NASA partners with First Street Foundation to improve climate risk modeling

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NASA’s Goddard Space Flight Center in Greenbelt, Maryland, along with the agency’s Goddard Institute for Space Studies in New York City, has partnered with science and technology nonprofit First Street Foundation to enhance climate risk modeling, promote applied science research and more effectively communicate the risks of a changing climate.

NASA will now receive bulk access to First Street’s high-resolution, property-specific, climate-adjusted risk hazard and statistical data for the US, as well as technical insights into the foundation’s methodologies.

The two groups will work together to improve physical models and risk products related to floods, fires, heat and other climate-driven hazards. The goals of the collaboration are to quantify the economic impacts of climate and promote climate risk awareness to individuals, communities, and local, state and federal government agencies.

Dr Stephanie Schollaert Uz, applied sciences manager in the Earth Sciences Division at NASA Goddard, said, “NASA Earth observations and model output are already publicly available, but this agreement with First Street enables us to work together to integrate our trusted observations, predictions and scientific expertise into improved products that will be freely available.”

The collaboration is one example of what NASA aims to achieve through the new Earth Information Center – an agency initiative that will allow users to see how the Earth is changing.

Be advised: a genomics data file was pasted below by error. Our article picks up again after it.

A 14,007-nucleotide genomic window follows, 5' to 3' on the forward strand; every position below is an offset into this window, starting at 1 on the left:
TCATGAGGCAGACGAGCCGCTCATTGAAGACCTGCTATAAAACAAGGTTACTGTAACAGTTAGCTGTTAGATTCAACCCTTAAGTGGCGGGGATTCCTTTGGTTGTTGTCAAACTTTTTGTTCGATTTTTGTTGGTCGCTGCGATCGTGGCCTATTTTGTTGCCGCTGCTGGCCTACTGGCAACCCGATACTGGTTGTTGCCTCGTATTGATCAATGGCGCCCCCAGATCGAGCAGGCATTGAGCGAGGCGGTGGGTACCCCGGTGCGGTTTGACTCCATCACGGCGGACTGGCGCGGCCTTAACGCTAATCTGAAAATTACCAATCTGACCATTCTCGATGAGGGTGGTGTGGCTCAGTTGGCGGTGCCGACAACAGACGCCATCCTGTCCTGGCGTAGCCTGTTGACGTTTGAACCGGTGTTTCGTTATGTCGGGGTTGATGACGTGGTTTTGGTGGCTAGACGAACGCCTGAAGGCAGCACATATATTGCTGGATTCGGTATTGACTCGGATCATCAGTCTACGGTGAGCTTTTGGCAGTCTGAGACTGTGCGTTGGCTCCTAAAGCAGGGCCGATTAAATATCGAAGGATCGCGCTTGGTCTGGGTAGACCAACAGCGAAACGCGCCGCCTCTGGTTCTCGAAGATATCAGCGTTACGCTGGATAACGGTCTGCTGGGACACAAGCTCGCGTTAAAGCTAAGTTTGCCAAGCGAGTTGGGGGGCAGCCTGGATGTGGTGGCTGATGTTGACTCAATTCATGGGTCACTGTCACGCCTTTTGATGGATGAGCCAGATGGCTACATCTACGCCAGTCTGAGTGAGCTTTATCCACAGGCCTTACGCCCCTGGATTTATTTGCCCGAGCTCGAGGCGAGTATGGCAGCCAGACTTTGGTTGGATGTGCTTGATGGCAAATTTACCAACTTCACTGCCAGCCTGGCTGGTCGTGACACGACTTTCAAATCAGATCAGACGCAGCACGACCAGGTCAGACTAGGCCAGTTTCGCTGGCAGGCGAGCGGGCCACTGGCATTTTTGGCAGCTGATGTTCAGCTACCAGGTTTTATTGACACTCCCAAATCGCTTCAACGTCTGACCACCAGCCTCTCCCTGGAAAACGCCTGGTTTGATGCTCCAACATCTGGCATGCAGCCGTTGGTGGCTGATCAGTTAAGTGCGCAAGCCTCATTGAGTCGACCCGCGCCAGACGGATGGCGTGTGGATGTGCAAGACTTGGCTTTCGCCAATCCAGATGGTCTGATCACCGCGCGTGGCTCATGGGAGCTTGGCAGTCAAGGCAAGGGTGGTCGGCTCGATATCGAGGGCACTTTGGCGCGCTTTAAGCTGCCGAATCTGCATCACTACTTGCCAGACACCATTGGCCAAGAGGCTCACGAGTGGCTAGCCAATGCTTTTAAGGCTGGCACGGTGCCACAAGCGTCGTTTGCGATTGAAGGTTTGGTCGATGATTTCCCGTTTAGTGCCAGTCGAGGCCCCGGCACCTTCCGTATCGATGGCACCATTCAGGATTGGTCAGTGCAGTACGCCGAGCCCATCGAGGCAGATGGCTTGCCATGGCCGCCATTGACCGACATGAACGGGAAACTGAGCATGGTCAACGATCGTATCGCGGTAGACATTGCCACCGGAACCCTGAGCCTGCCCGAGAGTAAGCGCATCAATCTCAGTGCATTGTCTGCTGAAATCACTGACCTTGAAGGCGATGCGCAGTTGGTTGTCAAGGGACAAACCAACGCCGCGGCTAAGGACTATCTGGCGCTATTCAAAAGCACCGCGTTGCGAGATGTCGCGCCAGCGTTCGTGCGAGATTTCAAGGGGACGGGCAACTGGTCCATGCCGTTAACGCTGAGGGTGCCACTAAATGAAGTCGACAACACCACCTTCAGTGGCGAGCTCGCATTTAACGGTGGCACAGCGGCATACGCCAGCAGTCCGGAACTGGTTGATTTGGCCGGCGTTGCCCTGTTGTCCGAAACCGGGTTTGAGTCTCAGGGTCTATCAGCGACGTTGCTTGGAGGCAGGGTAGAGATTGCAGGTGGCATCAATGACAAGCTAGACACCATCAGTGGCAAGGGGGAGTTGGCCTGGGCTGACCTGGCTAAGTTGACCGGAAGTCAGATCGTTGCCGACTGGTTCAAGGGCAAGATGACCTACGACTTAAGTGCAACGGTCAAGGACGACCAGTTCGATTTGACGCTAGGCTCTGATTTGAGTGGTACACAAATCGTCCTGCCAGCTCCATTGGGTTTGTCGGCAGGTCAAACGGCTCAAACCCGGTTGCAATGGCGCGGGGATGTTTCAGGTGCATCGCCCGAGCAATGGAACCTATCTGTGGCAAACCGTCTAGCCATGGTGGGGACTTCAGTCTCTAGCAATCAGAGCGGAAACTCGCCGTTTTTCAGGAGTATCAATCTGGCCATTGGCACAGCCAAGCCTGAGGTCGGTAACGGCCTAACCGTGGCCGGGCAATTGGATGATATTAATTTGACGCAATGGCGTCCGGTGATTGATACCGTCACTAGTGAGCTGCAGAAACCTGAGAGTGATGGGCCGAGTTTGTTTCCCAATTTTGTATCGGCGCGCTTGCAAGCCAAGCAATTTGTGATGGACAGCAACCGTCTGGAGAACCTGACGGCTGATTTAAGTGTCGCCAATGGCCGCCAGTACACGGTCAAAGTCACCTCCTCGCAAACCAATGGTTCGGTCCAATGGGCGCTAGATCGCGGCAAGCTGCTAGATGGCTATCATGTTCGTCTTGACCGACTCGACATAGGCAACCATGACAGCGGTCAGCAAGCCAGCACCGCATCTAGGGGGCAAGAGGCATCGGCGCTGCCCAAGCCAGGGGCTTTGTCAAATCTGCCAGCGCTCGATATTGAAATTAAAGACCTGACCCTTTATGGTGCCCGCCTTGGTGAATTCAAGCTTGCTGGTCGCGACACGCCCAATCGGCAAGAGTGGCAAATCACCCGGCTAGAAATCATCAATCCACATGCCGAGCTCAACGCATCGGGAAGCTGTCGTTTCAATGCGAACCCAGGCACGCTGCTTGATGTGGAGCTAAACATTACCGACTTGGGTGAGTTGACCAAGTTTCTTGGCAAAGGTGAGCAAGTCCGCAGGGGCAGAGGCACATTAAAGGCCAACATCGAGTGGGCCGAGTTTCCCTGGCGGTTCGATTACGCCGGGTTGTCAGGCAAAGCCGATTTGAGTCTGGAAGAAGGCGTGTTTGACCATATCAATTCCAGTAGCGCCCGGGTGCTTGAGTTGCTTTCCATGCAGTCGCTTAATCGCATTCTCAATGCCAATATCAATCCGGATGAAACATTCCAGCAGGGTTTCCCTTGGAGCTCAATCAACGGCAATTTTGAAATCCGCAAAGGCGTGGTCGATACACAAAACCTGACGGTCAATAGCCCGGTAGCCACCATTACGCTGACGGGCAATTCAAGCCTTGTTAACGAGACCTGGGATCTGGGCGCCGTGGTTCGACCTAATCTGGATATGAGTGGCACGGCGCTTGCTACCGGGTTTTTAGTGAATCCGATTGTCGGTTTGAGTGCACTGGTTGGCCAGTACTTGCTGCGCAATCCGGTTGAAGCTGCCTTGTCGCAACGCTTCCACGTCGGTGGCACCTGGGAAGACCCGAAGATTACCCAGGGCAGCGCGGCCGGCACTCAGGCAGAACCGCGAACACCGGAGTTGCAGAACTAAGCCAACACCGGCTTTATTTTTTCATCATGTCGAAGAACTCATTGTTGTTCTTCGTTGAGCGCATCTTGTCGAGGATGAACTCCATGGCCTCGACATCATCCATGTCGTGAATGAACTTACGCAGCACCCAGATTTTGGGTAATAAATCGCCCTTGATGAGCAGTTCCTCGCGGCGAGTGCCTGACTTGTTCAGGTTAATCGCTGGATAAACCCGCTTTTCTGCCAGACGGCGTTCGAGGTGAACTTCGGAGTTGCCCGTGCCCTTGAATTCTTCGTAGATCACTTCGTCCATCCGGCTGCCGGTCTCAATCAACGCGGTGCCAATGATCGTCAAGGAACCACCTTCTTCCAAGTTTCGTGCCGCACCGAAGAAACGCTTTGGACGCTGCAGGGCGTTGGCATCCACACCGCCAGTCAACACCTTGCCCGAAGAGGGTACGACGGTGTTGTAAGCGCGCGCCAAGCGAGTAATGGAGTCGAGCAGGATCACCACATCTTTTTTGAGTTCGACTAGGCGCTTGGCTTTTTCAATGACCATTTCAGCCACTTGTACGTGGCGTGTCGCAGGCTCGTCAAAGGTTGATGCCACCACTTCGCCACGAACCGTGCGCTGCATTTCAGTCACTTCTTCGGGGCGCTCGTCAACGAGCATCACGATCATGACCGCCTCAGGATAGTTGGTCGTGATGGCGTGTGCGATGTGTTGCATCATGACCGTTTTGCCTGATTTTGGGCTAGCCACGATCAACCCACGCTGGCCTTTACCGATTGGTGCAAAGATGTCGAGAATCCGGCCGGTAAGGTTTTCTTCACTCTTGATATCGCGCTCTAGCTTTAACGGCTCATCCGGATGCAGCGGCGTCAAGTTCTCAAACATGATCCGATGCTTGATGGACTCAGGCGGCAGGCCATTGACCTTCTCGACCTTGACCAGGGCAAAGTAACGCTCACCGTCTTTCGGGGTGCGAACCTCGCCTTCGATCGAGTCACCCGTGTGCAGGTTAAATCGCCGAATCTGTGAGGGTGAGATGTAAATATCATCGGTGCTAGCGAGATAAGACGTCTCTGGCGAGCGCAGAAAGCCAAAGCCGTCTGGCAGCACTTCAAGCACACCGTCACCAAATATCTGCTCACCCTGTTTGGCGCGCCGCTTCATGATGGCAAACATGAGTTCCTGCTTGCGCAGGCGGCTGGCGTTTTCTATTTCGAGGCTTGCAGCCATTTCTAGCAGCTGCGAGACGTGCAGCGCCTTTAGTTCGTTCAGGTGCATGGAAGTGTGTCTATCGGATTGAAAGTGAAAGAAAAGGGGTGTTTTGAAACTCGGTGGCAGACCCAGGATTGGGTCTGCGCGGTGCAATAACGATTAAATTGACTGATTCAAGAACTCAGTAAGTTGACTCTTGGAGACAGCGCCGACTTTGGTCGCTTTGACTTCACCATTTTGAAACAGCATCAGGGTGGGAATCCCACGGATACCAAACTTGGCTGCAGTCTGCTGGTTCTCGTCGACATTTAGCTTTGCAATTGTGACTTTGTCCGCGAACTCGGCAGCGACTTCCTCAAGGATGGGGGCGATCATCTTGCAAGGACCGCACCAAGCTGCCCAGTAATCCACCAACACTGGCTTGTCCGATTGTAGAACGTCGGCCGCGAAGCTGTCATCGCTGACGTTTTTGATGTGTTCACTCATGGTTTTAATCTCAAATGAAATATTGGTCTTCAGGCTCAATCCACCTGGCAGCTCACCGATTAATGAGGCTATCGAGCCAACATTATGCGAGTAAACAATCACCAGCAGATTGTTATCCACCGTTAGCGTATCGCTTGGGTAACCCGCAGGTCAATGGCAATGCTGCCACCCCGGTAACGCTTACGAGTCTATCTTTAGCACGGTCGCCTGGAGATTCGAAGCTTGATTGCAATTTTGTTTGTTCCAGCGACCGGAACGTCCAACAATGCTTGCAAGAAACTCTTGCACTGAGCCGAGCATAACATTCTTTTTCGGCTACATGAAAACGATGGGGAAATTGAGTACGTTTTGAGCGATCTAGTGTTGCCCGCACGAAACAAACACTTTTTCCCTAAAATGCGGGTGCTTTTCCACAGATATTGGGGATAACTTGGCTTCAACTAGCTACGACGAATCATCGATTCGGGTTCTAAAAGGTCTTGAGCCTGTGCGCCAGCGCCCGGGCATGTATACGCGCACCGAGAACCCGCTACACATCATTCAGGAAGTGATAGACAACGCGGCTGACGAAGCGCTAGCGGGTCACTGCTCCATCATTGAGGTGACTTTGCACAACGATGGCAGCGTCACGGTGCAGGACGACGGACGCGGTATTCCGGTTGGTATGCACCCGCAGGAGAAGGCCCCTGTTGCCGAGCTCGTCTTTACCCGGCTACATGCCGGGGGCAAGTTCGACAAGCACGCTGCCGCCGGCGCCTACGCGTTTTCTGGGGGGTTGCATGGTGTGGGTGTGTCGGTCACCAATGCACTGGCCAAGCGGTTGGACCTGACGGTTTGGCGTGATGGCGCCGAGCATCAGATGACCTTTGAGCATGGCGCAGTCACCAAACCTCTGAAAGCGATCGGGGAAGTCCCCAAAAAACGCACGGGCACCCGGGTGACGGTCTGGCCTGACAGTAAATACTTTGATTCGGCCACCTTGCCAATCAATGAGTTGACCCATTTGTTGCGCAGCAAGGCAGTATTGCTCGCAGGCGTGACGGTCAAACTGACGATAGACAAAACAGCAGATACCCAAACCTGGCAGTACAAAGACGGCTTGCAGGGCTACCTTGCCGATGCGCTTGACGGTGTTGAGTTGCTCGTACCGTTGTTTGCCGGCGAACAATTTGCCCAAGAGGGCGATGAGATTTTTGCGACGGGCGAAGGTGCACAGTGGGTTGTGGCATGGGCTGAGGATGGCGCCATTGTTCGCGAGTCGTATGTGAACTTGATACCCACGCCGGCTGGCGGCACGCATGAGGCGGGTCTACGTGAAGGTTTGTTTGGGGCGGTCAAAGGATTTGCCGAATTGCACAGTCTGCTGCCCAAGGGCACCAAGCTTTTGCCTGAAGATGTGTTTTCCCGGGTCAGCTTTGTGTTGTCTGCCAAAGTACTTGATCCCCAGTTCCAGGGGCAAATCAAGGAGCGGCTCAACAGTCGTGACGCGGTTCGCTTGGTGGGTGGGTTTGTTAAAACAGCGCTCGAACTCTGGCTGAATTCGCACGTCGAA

Dr Ed Kearns, chief data officer at First Street Foundation, added, “First Street’s nonprofit mission is to quantify and communicate America’s growing climate risk to inspire people to take action. Working with NASA will not only vastly expand our access to its expertise but also provide us with new avenues of communication to federal agencies, states and local governments to help us deliver our message about the risks of climate change to communities across the country.”

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Dan first joined UKi Media & Events in 2014 having spent the early years of his career in the recruitment industry. As editor, he now produces content for Meteorological Technology International, unearthing the latest technological advances and research methods for the publication of each exciting new issue. When he’s not reporting on the latest meteorological news, Dan can be found on the golf course or apprehensively planning his next DIY project.

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